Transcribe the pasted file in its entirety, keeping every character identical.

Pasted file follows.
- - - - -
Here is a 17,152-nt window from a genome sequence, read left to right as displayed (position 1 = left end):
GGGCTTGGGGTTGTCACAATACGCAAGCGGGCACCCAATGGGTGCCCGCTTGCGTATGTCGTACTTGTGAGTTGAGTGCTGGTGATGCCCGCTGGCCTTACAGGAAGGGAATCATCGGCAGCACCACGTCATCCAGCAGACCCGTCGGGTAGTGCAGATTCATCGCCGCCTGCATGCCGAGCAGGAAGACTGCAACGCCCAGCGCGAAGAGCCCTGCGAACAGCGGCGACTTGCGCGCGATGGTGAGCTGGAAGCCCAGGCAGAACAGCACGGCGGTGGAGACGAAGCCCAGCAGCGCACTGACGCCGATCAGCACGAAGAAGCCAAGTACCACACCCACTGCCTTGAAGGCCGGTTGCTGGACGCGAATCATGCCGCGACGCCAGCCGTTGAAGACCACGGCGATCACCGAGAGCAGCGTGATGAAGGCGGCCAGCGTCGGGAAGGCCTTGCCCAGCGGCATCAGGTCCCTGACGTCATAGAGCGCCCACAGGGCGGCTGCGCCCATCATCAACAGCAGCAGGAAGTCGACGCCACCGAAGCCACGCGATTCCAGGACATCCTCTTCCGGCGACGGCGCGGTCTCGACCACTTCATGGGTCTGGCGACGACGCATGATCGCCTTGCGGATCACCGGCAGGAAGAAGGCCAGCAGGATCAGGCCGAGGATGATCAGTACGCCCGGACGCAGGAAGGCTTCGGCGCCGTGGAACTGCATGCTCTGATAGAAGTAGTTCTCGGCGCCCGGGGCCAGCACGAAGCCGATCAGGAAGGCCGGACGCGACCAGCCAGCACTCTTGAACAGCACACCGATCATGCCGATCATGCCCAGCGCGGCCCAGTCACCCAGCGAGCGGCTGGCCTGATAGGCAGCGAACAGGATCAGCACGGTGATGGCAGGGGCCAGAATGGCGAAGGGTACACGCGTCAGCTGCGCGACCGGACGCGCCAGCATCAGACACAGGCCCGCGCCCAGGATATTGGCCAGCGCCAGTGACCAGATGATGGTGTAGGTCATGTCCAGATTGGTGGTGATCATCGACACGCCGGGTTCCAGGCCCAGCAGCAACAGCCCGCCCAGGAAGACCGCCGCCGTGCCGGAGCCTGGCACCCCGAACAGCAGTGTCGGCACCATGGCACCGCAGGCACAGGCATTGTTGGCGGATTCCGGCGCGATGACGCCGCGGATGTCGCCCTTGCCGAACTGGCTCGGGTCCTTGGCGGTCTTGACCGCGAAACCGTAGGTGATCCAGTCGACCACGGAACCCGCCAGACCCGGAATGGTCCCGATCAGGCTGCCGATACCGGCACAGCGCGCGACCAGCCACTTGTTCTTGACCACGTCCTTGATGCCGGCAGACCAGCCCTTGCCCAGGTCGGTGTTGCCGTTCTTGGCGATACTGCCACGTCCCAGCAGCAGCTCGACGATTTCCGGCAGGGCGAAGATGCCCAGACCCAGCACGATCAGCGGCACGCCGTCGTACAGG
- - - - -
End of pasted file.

Here is a 17,152-nt window from a genome sequence, read left to right as displayed (position 1 = left end):
GGGCTTGGGGTTGTCACAATACGCAAGCGGGCACCCAATGGGTGCCCGCTTGCGTATGTCGTACTTGTGAGTTGAGTGCTGGTGATGCCCGCTGGCCTTACAGGAAGGGAATCATCGGCAGCACCACGTCATCCAGCAGACCCGTCGGGTAGTGCAGATTCATCGCCGCCTGCATGCCGAGCAGGAAGACTGCAACGCCCAGCGCGAAGAGCCCTGCGAACAGCGGCGACTTGCGCGCGATGGTGAGCTGGAAGCCCAGGCAGAACAGCACGGCGGTGGAGACGAAGCCCAGCAGCGCACTGACGCCGATCAGCACGAAGAAGCCAAGTACCACACCCACTGCCTTGAAGGCCGGTTGCTGGACGCGAATCATGCCGCGACGCCAGCCGTTGAAGACCACGGCGATCACCGAGAGCAGCGTGATGAAGGCGGCCAGCGTCGGGAAGGCCTTGCCCAGCGGCATCAGGTCCCTGACGTCATAGAGCGCCCACAGGGCGGCTGCGCCCATCATCAACAGCAGCAGGAAGTCGACGCCACCGAAGCCACGCGATTCCAGGACATCCTCTTCCGGCGACGGCGCGGTCTCGACCACTTCATGGGTCTGGCGACGACGCATGATCGCCTTGCGGATCACCGGCAGGAAGAAGGCCAGCAGGATCAGGCCGAGGATGATCAGTACGCCCGGACGCAGGAAGGCTTCGGCGCCGTGGAACTGCATGCTCTGATAGAAGTAGTTCTCGGCGCCCGGGGCCAGCACGAAGCCGATCAGGAAGGCCGGACGCGACCAGCCAGCACTCTTGAACAGCACACCGATCATGCCGATCATGCCCAGCGCGGCCCAGTCACCCAGCGAGCGGCTGGCCTGATAGGCAGCGAACAGGATCAGCACGGTGATGGCAGGGGCCAGAATGGCGAAGGGTACACGCGTCAGCTGCGCGACCGGACGCGCCAGCATCAGACACAGGCCCGCGCCCAGGATATTGGCCAGCGCCAGTGACCAGATGATGGTGTAGGTCATGTCCAGATTGGTGGTGATCATCGACACGCCGGGTTCCAGGCCCAGCAGCAACAGCCCGCCCAGGAAGACCGCCGCCGTGCCGGAGCCTGGCACCCCGAACAGCAGTGTCGGCACCATGGCACCGCAGGCACAGGCATTGTTGGCGGATTCCGGCGCGATGACGCCGCGGATGTCGCCCTTGCCGAACTGGCTCGGGTCCTTGGCGGTCTTGACCGCGAAACCGTAGGTGATCCAGTCGACCACGGAACCCGCCAGACCCGGAATGGTCCCGATCAGGCTGCCGATACCGGCACAGCGCGCGACCAGCCACTTGTTCTTGACCACGTCCTTGATGCCGGCAGACCAGCCCTTGCCCAGGTCGGTGTTGCCGTTCTTGGCGATACTGCCACGTCCCAGCAGCAGCTCGACGATTTCCGGCAGGGCGAAGATGCCCAGACCCAGCACGATCAGCGGCACGCCGTCGTACAGG